Wednesday, November 22, 2006


Now that figures:
Senator Joseph I. Lieberman announced Tuesday that he had hired a new spokesman, which is not in itself that noteworthy, except that the said spokesman, Marshall Wittmann, is one of the great career vagabonds, ideological contortionists and political pontificators ever to inflict himself on a city full of them.

To say that Mr. Wittmann defies classification is like saying Paris Hilton defies modesty. But in his peripatetic soul, he is a Washington Original, a man without a political country going to work for a senator without a political party.

Mr. Lieberman, a longtime Democrat of Connecticut who was re-elected as an independent and calls himself an “Independent Democrat,” has not ruled out becoming a Republican.

Mr. Wittmann, meanwhile, is a Trotskyite turned Zionist turned Reaganite turned bipartisan irritant turned pretty much everything in between — including chief lobbyist for the Christian Coalition, the only Jew who has ever held that position.


There are of course plenty of political people who have undergone philosophical evolutions over the years. But Mr. Wittmann, 53, has zigzagged in the extreme, from stints in left-leaning unions to right-wing policy shops. He describes his career as “eclectic,” saying he has always been drawn to independent thinkers. “The good lord has made me a contrarian,” Mr. Wittmann said.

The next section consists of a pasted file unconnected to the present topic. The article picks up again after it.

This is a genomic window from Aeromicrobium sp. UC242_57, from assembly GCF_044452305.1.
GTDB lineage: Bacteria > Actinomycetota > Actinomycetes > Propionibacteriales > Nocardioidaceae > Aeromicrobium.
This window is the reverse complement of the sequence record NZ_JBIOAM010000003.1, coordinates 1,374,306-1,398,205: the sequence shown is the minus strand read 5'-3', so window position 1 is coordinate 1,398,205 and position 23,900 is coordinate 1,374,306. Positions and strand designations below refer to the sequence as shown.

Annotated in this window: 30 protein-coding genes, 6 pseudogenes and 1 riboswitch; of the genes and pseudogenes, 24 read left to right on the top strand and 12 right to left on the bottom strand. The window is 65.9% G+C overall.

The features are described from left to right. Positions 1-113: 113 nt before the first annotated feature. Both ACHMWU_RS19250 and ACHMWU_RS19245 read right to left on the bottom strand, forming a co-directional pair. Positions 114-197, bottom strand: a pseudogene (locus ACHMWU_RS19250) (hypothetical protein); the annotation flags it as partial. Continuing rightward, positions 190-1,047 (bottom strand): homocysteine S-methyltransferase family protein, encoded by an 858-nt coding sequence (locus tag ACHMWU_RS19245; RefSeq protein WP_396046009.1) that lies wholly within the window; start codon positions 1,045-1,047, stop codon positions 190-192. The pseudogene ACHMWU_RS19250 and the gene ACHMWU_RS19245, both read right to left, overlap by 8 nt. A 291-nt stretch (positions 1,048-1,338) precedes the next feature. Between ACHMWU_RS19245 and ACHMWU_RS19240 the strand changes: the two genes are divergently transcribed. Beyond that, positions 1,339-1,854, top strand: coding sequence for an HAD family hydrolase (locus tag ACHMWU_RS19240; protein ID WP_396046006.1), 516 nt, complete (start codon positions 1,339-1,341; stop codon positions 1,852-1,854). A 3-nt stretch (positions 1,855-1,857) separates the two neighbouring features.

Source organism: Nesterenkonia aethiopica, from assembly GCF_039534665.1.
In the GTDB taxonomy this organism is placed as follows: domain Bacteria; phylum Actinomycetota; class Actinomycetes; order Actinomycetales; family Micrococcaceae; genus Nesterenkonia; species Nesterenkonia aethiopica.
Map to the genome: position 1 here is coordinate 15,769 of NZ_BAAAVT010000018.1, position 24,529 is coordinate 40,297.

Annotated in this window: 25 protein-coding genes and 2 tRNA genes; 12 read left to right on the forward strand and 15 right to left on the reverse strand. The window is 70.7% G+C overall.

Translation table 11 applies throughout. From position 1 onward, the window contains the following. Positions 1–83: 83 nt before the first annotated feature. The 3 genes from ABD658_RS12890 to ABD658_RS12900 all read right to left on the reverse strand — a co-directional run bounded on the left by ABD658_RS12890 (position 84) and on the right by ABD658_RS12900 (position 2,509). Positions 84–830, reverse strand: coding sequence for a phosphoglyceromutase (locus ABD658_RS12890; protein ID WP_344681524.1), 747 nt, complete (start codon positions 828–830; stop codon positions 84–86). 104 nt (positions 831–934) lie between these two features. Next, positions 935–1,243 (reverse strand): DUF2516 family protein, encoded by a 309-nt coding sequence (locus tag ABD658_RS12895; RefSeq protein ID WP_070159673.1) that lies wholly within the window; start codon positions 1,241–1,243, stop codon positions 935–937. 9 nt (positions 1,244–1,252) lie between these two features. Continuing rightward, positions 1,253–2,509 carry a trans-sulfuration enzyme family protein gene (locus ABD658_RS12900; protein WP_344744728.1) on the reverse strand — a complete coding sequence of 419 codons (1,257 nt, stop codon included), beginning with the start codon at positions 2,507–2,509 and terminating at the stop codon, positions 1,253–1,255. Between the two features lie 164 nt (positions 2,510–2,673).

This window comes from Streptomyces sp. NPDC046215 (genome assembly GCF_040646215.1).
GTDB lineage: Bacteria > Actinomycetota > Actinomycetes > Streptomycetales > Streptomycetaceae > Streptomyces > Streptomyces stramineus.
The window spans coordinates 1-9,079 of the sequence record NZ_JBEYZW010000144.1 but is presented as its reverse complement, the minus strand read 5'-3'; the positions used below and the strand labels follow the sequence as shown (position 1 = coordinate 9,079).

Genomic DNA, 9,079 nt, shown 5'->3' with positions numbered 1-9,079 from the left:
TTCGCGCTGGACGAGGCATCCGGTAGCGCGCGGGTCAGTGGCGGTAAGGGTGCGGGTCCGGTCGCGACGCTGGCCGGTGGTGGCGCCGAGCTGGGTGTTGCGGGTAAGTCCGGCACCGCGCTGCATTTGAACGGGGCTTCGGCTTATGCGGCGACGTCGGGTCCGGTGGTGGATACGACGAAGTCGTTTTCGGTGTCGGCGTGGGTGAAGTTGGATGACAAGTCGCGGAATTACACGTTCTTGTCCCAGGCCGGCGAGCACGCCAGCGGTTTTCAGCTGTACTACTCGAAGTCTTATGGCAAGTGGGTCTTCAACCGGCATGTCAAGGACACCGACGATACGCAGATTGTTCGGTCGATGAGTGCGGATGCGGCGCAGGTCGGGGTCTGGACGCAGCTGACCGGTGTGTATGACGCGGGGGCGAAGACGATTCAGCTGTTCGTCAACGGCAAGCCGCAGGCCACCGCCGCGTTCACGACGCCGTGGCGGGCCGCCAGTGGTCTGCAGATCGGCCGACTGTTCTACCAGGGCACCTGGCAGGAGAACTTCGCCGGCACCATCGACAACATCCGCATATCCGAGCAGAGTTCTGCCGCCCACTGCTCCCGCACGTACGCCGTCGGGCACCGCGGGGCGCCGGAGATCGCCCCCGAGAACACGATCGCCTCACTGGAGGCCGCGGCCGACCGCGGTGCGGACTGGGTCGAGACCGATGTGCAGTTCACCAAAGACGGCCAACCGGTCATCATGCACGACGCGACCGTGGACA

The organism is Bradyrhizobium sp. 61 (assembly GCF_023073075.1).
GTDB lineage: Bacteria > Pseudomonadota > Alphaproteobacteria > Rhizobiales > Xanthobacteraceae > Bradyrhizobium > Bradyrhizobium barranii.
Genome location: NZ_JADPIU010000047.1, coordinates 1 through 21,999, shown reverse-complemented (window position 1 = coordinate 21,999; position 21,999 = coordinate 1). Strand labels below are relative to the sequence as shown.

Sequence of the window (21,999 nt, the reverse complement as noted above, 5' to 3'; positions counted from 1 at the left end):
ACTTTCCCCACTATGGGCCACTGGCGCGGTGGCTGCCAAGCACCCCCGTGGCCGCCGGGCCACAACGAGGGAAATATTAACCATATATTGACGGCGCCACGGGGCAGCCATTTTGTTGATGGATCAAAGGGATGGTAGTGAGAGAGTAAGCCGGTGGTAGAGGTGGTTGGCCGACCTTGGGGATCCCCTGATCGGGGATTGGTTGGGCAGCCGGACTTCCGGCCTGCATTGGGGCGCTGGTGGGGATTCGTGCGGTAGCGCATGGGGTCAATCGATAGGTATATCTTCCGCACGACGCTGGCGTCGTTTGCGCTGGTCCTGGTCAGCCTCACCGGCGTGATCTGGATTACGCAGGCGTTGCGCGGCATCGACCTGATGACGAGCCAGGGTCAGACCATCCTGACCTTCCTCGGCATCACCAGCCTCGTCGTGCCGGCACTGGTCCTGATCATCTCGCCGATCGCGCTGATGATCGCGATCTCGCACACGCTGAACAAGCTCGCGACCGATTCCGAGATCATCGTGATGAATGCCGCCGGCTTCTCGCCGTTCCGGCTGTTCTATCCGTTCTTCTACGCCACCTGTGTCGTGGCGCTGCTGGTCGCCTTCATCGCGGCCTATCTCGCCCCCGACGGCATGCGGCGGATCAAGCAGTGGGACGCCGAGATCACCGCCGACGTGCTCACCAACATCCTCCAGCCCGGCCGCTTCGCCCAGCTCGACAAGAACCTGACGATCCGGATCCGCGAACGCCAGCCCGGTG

I suppose that's one word for it.

More on this entirely unsurprising development from Mark Schmitt:
It's tempting to make fun of Marshall Wittmann's newest guise, as Lieberman's communications director, as if it were just another twist in one of the oddest careers in Washington. The New York Times has some fun with that theme today.

However, it's quite obvious where this is going. John McCain will fail to win the Republican nomination, and he and Lieberman will turn up as a third party presidential ticket. They will have a great shtick: "We were each rejected by the ideological extremists in our parties, therefore we represent the true forgotten center of American politics." The Broders of the world will salivate over the possibility.

Except, of course, it will not be a centrist party. It will be the Neoconservative party, with Lieberman having taken that angry turn and McCain already there. And both are rank opportunists, for whom "straight talk" is an empty slogan.

Wittman should fit right in.

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